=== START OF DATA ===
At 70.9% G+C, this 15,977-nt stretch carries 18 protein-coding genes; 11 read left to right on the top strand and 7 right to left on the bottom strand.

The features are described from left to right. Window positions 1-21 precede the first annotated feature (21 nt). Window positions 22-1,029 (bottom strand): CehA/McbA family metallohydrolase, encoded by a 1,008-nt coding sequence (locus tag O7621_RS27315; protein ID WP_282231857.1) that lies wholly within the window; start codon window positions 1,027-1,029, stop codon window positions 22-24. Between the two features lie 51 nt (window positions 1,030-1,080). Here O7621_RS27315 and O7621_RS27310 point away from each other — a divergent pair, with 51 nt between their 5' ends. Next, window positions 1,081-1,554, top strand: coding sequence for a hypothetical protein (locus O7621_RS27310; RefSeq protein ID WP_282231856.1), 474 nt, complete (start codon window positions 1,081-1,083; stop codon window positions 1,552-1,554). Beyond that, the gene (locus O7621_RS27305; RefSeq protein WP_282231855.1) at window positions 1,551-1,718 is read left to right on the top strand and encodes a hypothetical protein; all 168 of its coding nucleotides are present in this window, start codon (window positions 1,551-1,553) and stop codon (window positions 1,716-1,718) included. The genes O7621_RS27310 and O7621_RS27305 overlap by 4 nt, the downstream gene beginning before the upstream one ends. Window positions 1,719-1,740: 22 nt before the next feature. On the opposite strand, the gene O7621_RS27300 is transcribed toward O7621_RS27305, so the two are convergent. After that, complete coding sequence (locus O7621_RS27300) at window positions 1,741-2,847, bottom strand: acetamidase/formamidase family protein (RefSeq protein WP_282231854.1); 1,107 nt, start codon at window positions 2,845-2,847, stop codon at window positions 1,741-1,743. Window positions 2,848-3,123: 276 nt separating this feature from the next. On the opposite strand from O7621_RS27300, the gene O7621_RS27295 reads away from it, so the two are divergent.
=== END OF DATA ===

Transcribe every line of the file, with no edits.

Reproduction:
At 70.9% G+C, this 15,977-nt stretch carries 18 protein-coding genes; 11 read left to right on the top strand and 7 right to left on the bottom strand.

The features are described from left to right. Window positions 1-21 precede the first annotated feature (21 nt). Window positions 22-1,029 (bottom strand): CehA/McbA family metallohydrolase, encoded by a 1,008-nt coding sequence (locus tag O7621_RS27315; protein ID WP_282231857.1) that lies wholly within the window; start codon window positions 1,027-1,029, stop codon window positions 22-24. Between the two features lie 51 nt (window positions 1,030-1,080). Here O7621_RS27315 and O7621_RS27310 point away from each other — a divergent pair, with 51 nt between their 5' ends. Next, window positions 1,081-1,554, top strand: coding sequence for a hypothetical protein (locus O7621_RS27310; RefSeq protein ID WP_282231856.1), 474 nt, complete (start codon window positions 1,081-1,083; stop codon window positions 1,552-1,554). Beyond that, the gene (locus O7621_RS27305; RefSeq protein WP_282231855.1) at window positions 1,551-1,718 is read left to right on the top strand and encodes a hypothetical protein; all 168 of its coding nucleotides are present in this window, start codon (window positions 1,551-1,553) and stop codon (window positions 1,716-1,718) included. The genes O7621_RS27310 and O7621_RS27305 overlap by 4 nt, the downstream gene beginning before the upstream one ends. Window positions 1,719-1,740: 22 nt before the next feature. On the opposite strand, the gene O7621_RS27300 is transcribed toward O7621_RS27305, so the two are convergent. After that, complete coding sequence (locus O7621_RS27300) at window positions 1,741-2,847, bottom strand: acetamidase/formamidase family protein (RefSeq protein WP_282231854.1); 1,107 nt, start codon at window positions 2,845-2,847, stop codon at window positions 1,741-1,743. Window positions 2,848-3,123: 276 nt separating this feature from the next. On the opposite strand from O7621_RS27300, the gene O7621_RS27295 reads away from it, so the two are divergent.